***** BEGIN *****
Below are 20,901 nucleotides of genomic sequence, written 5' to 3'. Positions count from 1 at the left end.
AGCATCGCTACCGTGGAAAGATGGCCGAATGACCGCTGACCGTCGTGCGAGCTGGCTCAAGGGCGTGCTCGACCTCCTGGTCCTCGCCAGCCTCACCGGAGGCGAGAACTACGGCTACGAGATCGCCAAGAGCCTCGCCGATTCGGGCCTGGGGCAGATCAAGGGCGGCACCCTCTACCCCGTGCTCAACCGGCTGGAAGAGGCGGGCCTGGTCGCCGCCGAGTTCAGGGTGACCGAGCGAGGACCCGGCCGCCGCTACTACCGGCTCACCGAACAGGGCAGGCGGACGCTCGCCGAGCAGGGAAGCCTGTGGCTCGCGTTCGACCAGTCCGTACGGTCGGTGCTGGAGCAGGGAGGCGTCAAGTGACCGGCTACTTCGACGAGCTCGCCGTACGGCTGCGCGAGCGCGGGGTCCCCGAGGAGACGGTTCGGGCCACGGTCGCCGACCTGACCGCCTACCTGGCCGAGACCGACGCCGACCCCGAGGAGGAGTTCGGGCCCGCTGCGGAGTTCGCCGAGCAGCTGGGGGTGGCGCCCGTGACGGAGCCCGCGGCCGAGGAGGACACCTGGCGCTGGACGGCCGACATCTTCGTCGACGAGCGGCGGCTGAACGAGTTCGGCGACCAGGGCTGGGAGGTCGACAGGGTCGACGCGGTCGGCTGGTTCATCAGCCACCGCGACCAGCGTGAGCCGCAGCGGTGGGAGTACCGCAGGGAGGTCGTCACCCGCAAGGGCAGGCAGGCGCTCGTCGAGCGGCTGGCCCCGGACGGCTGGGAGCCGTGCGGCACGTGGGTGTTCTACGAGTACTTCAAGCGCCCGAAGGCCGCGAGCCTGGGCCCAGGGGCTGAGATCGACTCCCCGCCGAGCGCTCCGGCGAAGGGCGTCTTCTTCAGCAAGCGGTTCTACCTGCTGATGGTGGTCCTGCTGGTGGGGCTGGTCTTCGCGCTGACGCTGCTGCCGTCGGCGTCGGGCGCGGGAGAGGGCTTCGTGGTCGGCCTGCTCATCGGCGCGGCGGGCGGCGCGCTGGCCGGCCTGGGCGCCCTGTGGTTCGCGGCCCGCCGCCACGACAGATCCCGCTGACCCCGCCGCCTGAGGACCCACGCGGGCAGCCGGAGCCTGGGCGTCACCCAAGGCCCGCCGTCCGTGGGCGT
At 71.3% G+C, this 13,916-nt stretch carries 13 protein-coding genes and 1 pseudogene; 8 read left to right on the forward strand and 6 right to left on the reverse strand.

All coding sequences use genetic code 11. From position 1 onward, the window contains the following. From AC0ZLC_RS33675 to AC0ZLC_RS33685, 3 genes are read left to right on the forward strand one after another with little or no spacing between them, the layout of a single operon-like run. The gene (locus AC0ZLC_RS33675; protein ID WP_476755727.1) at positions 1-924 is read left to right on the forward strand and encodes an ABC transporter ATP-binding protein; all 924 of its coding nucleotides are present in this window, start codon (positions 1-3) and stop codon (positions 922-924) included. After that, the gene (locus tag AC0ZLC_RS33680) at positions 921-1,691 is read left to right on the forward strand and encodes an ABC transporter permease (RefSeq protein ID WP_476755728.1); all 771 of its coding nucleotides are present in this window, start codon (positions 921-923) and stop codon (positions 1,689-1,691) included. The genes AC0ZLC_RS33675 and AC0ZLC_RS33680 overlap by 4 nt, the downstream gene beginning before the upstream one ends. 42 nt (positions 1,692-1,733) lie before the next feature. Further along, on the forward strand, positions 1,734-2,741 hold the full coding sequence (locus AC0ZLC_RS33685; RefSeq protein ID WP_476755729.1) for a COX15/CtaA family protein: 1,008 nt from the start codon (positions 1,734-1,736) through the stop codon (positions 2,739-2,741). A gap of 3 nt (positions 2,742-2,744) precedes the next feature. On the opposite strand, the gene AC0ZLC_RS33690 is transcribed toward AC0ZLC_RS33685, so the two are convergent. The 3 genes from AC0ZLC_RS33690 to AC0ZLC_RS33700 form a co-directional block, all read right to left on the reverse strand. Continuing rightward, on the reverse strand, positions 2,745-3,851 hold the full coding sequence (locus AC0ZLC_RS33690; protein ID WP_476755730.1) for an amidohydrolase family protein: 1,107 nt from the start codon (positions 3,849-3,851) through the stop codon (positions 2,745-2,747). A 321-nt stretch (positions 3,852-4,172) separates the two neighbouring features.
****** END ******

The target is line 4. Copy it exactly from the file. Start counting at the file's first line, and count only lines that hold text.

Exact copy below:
All coding sequences use genetic code 11. From position 1 onward, the window contains the following. From AC0ZLC_RS33675 to AC0ZLC_RS33685, 3 genes are read left to right on the forward strand one after another with little or no spacing between them, the layout of a single operon-like run. The gene (locus AC0ZLC_RS33675; protein ID WP_476755727.1) at positions 1-924 is read left to right on the forward strand and encodes an ABC transporter ATP-binding protein; all 924 of its coding nucleotides are present in this window, start codon (positions 1-3) and stop codon (positions 922-924) included. After that, the gene (locus tag AC0ZLC_RS33680) at positions 921-1,691 is read left to right on the forward strand and encodes an ABC transporter permease (RefSeq protein ID WP_476755728.1); all 771 of its coding nucleotides are present in this window, start codon (positions 921-923) and stop codon (positions 1,689-1,691) included. The genes AC0ZLC_RS33675 and AC0ZLC_RS33680 overlap by 4 nt, the downstream gene beginning before the upstream one ends. 42 nt (positions 1,692-1,733) lie before the next feature. Further along, on the forward strand, positions 1,734-2,741 hold the full coding sequence (locus AC0ZLC_RS33685; RefSeq protein ID WP_476755729.1) for a COX15/CtaA family protein: 1,008 nt from the start codon (positions 1,734-1,736) through the stop codon (positions 2,739-2,741). A gap of 3 nt (positions 2,742-2,744) precedes the next feature. On the opposite strand, the gene AC0ZLC_RS33690 is transcribed toward AC0ZLC_RS33685, so the two are convergent. The 3 genes from AC0ZLC_RS33690 to AC0ZLC_RS33700 form a co-directional block, all read right to left on the reverse strand. Continuing rightward, on the reverse strand, positions 2,745-3,851 hold the full coding sequence (locus AC0ZLC_RS33690; protein ID WP_476755730.1) for an amidohydrolase family protein: 1,107 nt from the start codon (positions 3,849-3,851) through the stop codon (positions 2,745-2,747). A 321-nt stretch (positions 3,852-4,172) separates the two neighbouring features.